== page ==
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Parshas Chayei Sarah - Shabbos Project, Pittsburgh & Connecting to Hashem

By R' Shaya Gross, z'l

Posted on 11/01/18

[Ed. Note] Out of the respect and recognition of the impact made by longtime BJL friend and contributor, Reb Shaya Gross, z’l, we will maintain a living memoriam to Shaya through the sweet words and thoughtful insights of  his Divrei Torah. BJL readers will remember his weekly column on the Parsha and on various Torah ideas and concepts. These meaningful words will help us remember this special young man who will be sorely missed and for those who did not merit to know him, this will be the most appropriate way for them to become familiar with who he was.


Yitzchak Avinu corresponds to the Mitzva of Avodah [prayer], which is the connection between man and G-d. Yitzchak specialized in a direct and real relationship with Hashem. In fact, the Torah says that Yitzchak went out 'lasuach bisadeh,' to 'talk to Hashem in the field.' The root of this word, lasuach, is 'seecha,' which generally refers to idle talk or ‘shmoozing.' The Pasuk is teaching us that Yitzchak's shmoozing was with Hashem! He had such a real and direct relationship with Hashem that even his regular shmoozing was with Hashem. 


Using the above p'shat, we can now understand why Rivka fell off the camel when she saw Yitzchak. Rivka saw Yitzchak conversing in the field with Hashem, and she was in awe to see someone who had such a genuine direct relationship with Hashem. [I heard most of the above concerning Yitzchak from my dear friend Rav Yonah YITZCHAK Sklare.] 


Perhaps this is why Mincha is the one tefillah of the day where one can just begin Shemoneh Esray, without any lengthy preparations. This is in contrast with Shacharis and Maariv where we daven Kriyas Shema and Brachos before Shemoneh Esray, and we are forbidden to talk before starting Shemoneh Esray, even to remind people to say Mashiv Haruach and the like. At Mincha though, one is allowed to talk before starting Shemoneh Esray and there is no lengthy preparation. Why not?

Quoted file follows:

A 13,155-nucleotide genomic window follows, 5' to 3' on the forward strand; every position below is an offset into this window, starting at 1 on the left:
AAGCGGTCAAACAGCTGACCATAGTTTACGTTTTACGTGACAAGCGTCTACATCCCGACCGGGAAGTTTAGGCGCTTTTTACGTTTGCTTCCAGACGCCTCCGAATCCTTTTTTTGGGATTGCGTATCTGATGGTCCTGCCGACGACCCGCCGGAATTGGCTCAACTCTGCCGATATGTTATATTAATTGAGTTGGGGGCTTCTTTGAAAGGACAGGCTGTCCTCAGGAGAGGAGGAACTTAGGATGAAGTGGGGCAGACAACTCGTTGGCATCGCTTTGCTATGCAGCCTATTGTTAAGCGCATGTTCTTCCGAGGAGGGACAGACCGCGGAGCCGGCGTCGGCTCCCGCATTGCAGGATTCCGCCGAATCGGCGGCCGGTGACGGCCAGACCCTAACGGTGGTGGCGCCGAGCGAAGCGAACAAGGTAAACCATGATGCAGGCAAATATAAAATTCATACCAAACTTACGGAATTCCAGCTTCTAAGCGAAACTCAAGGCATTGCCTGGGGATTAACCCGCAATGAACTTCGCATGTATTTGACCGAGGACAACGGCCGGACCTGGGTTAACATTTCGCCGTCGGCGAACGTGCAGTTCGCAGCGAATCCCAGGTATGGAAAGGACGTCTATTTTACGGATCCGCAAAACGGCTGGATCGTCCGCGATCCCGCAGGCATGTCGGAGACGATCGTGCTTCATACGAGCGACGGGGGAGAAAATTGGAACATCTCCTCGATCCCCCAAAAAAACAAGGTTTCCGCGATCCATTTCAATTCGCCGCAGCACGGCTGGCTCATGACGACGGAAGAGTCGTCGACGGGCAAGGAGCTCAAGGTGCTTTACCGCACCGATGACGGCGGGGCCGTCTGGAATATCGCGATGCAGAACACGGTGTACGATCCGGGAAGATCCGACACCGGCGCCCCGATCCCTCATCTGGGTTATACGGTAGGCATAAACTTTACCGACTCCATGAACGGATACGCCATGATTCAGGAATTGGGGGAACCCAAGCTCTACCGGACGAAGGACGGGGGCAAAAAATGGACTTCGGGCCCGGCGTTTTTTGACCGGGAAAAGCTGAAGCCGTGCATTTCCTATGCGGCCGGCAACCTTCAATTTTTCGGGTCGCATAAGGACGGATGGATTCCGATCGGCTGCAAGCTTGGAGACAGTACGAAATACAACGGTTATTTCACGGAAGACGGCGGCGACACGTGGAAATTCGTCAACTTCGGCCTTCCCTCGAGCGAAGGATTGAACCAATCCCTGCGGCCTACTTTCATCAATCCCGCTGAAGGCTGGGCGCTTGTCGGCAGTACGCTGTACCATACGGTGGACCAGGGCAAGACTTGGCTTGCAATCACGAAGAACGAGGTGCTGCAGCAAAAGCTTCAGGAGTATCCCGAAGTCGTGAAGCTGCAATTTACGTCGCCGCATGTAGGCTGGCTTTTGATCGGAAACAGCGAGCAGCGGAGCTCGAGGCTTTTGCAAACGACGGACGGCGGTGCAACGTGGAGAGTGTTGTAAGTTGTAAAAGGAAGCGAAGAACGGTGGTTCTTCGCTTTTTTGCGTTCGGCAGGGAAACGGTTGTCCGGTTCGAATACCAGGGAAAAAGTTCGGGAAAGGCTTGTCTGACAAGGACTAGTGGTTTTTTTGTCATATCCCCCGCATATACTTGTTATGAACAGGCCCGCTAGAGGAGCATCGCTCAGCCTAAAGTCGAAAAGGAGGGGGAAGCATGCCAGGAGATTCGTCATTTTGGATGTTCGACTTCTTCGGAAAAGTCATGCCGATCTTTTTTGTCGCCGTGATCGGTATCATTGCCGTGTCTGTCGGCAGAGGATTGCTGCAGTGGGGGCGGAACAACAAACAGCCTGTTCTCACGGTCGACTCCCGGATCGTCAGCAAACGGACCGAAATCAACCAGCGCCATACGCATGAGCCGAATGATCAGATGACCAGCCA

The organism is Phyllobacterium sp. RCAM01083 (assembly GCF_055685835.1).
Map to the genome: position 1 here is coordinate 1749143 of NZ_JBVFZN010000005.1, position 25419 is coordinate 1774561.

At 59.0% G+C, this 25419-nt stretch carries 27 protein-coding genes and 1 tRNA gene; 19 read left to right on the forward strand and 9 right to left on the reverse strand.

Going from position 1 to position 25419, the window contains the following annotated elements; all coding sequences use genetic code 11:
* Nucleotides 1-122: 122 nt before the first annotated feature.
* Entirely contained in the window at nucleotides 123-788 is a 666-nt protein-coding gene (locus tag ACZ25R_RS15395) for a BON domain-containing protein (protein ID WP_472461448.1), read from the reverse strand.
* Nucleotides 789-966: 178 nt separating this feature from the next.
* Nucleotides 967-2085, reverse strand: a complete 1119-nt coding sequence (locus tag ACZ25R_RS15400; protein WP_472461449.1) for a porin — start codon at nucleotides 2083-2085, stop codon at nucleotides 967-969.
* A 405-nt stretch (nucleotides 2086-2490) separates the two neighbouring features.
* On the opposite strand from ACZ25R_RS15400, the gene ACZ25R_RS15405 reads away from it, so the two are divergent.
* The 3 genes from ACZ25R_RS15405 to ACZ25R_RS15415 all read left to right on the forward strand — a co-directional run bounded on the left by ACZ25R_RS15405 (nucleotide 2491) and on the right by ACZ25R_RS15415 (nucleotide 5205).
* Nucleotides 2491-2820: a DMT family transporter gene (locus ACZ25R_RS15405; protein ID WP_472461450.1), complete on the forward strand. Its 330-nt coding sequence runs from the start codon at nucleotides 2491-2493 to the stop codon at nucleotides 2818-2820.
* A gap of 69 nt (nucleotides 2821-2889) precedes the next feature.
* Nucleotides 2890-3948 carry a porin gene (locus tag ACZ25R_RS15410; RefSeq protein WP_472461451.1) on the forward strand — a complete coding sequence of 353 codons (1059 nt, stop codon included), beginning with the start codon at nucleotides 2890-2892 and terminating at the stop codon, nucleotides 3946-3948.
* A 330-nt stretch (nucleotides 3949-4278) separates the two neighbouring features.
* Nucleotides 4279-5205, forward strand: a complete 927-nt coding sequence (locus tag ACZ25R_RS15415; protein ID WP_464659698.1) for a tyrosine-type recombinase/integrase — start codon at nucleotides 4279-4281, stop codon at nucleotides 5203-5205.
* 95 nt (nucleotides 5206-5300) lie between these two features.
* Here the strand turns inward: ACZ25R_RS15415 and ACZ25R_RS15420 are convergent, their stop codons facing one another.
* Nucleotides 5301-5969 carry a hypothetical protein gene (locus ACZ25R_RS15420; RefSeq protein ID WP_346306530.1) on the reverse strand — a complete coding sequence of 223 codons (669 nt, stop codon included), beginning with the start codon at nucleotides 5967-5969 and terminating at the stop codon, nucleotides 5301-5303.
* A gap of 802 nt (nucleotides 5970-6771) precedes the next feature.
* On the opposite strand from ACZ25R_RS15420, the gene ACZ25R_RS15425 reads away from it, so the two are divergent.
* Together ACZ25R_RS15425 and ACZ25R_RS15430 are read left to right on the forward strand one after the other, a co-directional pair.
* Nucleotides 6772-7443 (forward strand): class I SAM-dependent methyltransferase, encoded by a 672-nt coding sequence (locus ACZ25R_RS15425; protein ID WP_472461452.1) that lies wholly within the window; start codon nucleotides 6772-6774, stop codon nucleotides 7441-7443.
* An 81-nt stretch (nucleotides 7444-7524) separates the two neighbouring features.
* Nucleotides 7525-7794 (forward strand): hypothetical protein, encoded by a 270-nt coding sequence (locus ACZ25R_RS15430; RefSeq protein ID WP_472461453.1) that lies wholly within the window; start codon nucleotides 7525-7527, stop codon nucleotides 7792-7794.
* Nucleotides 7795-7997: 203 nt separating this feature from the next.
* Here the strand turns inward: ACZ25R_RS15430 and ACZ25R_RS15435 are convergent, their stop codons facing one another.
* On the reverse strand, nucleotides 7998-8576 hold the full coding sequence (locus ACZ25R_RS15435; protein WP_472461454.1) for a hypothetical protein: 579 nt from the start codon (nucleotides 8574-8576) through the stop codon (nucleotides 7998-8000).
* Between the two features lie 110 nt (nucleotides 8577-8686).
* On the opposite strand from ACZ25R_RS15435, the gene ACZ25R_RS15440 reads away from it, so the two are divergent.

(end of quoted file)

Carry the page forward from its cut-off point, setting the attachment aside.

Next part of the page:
Perhaps because Mincha corresponds to Yitzchak Avinu, so at Mincha time we can tap into Yitzchak's strength of being so connected to Hashem that we can go straight into the tefila. We don’t need any introductions and Brachos to get us into the tefila mode, because as descendants of Yitzchak we have his strength at this time of day to go straight into a conversation with Hashem!


{A note from Baruch Leib Gross: For the past week, I have been struggling with a paradox I would like to share with you. 
Last Shabbos was unfortunately a Shabbos that will be remembered by many as the Shabbos where eleven of our own brothers and sisters were murdered in Pittsburgh for no other reason other than for the fact that they were Jewish. 

On that same Shabbos, over a million Jews across the world celebrated Shabbos together as part of the Shabbos Project. Some experienced the beauty of Shabbos that they haven't experienced since their youth while others tasted for their first time what it means to keep Shabbos. What a special experience!

As we are keenly aware, nothing happens by coincidence. Hashem has a time and reason for everything that happens in this world. Going forward, we must try to understand what message Hashem is sending us, that while some of our brothers and sisters were experiencing perhaps one of the most beautiful and uplifting shabbasos of their lives, others of our brothers and sisters were so brutally murdered Al Kiddush Hashem.

Perhaps, Hashem is sending us a message that our Shabbos needs improvement. It is wonderful that over a million of our fellow brethren, many of whom did not keep Shabbos as it is supposed to be kept, experienced a true Shabbos experience last week. 

However, maybe Hashem is telling us that that is not enough! We have to look at our own Shabbos and see how we celebrate Shabbos. Are we doing it with the spirit of Shabbos of how Hashem is proud of what we do on Shabbos or are we just keeping Shabbos in the aspect of keeping the rules to it's bare minimum? 

Do we sanctify Shabbos or do we keep Shabbos?

Perhaps this is something that we could work on; to intrespect and to look at our Shabbos and see in what ways we can improve the holiness of our Shabbos and in that way ultimately merit to see the coming of Moshiach with the rebuilding of our Holy Temple very soon.

Have an inspiring and rejuvenating Shabbos!}